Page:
Friday, June 26, 2015

The evolution of cool

For my new book (Aarssen 2015; coming out later this year), I’ve been thinking lately about the culture of ‘cool’, and in particular whether it can be understood in terms of probable evolutionary roots. The term ‘cool’ has assumed several connotations over a long history of social evolution, commonly referring to characteristics of people, but also, in some cases, things or situations. But one version in particular has endured, and remains conspicuous today: the person who is regarded as ‘cool’ because of a distinctive attitude — represented in certain ways of walking or speaking, or certain types of facial expressions or gestures (sometimes with props/accessories like sunglasses or cigarettes) — that evokes a demeanor of composure, self-confidence, and nonchalance towards situations where, normally, excitement or emotional vulnerability would be expected.

This is usually also accompanied by a distinctive appearance or presentation — e.g. reflected in certain styles of dress or grooming (e.g. hair, beard), certain choices for hobbies, or certain 'tastes' (e.g. in music, preferred restaurants, or home furnishings) — that evokes an impression of being impervious to the sway of popular fashions and conventions. These have been the trademarks of the beatniks, bohemians, eclectics, freethinkers, eccentrics, hipsters, and elitists.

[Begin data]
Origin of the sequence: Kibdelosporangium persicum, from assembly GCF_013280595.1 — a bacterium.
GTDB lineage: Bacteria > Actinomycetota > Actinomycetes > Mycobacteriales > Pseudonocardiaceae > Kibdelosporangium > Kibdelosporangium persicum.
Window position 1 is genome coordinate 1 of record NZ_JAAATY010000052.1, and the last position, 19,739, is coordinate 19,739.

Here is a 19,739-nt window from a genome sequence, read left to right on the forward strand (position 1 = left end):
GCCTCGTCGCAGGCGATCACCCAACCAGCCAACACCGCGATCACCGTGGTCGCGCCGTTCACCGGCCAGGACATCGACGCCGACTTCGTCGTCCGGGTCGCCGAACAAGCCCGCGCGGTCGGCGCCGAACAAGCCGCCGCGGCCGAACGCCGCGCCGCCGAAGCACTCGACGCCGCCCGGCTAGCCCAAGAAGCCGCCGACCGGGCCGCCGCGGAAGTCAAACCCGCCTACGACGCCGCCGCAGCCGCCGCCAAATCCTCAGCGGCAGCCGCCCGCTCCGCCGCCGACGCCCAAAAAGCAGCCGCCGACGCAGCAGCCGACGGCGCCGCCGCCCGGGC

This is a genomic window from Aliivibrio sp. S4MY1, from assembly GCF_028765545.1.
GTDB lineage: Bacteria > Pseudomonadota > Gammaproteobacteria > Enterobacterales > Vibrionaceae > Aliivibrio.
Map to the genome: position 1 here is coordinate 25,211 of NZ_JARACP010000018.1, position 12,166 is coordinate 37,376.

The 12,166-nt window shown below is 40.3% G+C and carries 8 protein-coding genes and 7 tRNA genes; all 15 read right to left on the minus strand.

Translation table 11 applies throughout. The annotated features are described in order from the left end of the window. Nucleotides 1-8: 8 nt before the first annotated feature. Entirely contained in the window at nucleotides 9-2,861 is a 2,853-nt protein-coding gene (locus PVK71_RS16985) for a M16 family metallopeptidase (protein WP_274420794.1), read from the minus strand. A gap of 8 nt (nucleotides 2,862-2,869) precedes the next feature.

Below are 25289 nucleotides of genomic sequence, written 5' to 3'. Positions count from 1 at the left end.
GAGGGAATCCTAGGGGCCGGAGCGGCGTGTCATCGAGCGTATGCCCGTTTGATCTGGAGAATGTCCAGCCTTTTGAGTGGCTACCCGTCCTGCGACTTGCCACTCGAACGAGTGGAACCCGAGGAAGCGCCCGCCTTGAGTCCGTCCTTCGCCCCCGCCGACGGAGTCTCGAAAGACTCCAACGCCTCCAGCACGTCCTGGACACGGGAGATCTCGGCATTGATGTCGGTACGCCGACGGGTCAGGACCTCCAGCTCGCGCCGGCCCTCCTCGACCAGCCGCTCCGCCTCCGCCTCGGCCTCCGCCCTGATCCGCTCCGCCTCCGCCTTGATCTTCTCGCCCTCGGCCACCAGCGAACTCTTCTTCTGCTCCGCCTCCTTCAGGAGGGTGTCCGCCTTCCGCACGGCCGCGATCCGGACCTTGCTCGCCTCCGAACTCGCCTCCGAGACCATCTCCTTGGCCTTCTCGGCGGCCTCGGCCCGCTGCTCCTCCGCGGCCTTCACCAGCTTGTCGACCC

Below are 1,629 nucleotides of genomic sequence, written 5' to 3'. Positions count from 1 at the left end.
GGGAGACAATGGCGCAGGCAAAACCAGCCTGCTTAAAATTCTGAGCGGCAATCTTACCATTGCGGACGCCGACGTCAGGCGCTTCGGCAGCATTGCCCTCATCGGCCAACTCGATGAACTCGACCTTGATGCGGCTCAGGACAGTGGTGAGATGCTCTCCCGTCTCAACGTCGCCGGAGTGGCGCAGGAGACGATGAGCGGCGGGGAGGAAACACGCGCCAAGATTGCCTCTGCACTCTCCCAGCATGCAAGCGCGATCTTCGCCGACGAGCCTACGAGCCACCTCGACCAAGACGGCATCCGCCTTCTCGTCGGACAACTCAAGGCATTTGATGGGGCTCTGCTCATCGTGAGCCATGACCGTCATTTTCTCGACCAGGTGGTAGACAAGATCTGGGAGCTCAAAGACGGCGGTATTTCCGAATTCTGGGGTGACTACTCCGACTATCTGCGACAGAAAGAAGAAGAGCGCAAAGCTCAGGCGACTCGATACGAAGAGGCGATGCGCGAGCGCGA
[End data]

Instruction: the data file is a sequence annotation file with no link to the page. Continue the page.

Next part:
The question is: Why are we impressed with this? What interests me is whether it might be rooted in our intrinsic attraction to anything that points to potential for defying inevitable death — an apparent indifference to awareness of self-impermanence.
Do people admire coolness and want to be like cool people because this signals a talent that could be deployed for dismissing or buffering the normally crippling private anxiety of mortality salience?
Did our ancestors want to be around cool people (including as a potential mate) because they thought that this talent might somehow rub off on them?

Perhaps coolness served our distant ancestors by ‘announcing’ truthfully (to potential adver-saries and potential mates), an unflappable superiority: “My talents for poise and emotional control have such high quality that nothing fazes me; I can handle any challenge with dispassionate ease.” The embedded message here is that this includes the challenge of responding effectively to the universal human terror from the ‘curse of consciousness’: “to know that one is food for worms”, as Becker (1973) put it. According to this hypothesis then, potential mates that were authentically cool were not only socially popular; they were sexually attractive and probably also a good bet for being equipped to provide for (and to favourably inspire) one’s offspring — all good things for gene transmission success.